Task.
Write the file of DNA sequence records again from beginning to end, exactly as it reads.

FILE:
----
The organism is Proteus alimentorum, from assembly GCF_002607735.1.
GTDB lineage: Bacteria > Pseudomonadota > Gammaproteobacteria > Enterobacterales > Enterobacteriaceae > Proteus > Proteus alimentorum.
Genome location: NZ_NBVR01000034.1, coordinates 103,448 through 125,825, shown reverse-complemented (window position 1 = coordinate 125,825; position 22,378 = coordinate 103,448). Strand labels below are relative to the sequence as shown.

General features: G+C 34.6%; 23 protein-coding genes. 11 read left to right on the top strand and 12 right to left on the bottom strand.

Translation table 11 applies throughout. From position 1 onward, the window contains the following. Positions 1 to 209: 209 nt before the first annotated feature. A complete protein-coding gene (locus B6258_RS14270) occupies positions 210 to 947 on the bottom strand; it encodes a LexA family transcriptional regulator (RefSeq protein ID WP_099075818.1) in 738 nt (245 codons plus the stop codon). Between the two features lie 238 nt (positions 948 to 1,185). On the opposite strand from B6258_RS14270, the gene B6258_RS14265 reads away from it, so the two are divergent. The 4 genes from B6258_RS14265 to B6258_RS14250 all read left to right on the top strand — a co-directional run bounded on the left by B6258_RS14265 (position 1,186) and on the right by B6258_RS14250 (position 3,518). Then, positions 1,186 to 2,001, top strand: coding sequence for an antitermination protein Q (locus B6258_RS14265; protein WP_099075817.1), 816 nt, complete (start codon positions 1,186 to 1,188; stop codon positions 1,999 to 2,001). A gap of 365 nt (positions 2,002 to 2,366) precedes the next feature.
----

The organism is Proteus alimentorum, from assembly GCF_002607735.1.
GTDB lineage: Bacteria > Pseudomonadota > Gammaproteobacteria > Enterobacterales > Enterobacteriaceae > Proteus > Proteus alimentorum.
Genome location: NZ_NBVR01000034.1, coordinates 103,448 through 125,825, shown reverse-complemented (window position 1 = coordinate 125,825; position 22,378 = coordinate 103,448). Strand labels below are relative to the sequence as shown.

General features: G+C 34.6%; 23 protein-coding genes. 11 read left to right on the top strand and 12 right to left on the bottom strand.

Translation table 11 applies throughout. From position 1 onward, the window contains the following. Positions 1 to 209: 209 nt before the first annotated feature. A complete protein-coding gene (locus B6258_RS14270) occupies positions 210 to 947 on the bottom strand; it encodes a LexA family transcriptional regulator (RefSeq protein ID WP_099075818.1) in 738 nt (245 codons plus the stop codon). Between the two features lie 238 nt (positions 948 to 1,185). On the opposite strand from B6258_RS14270, the gene B6258_RS14265 reads away from it, so the two are divergent. The 4 genes from B6258_RS14265 to B6258_RS14250 all read left to right on the top strand — a co-directional run bounded on the left by B6258_RS14265 (position 1,186) and on the right by B6258_RS14250 (position 3,518). Then, positions 1,186 to 2,001, top strand: coding sequence for an antitermination protein Q (locus B6258_RS14265; protein WP_099075817.1), 816 nt, complete (start codon positions 1,186 to 1,188; stop codon positions 1,999 to 2,001). A gap of 365 nt (positions 2,002 to 2,366) precedes the next feature.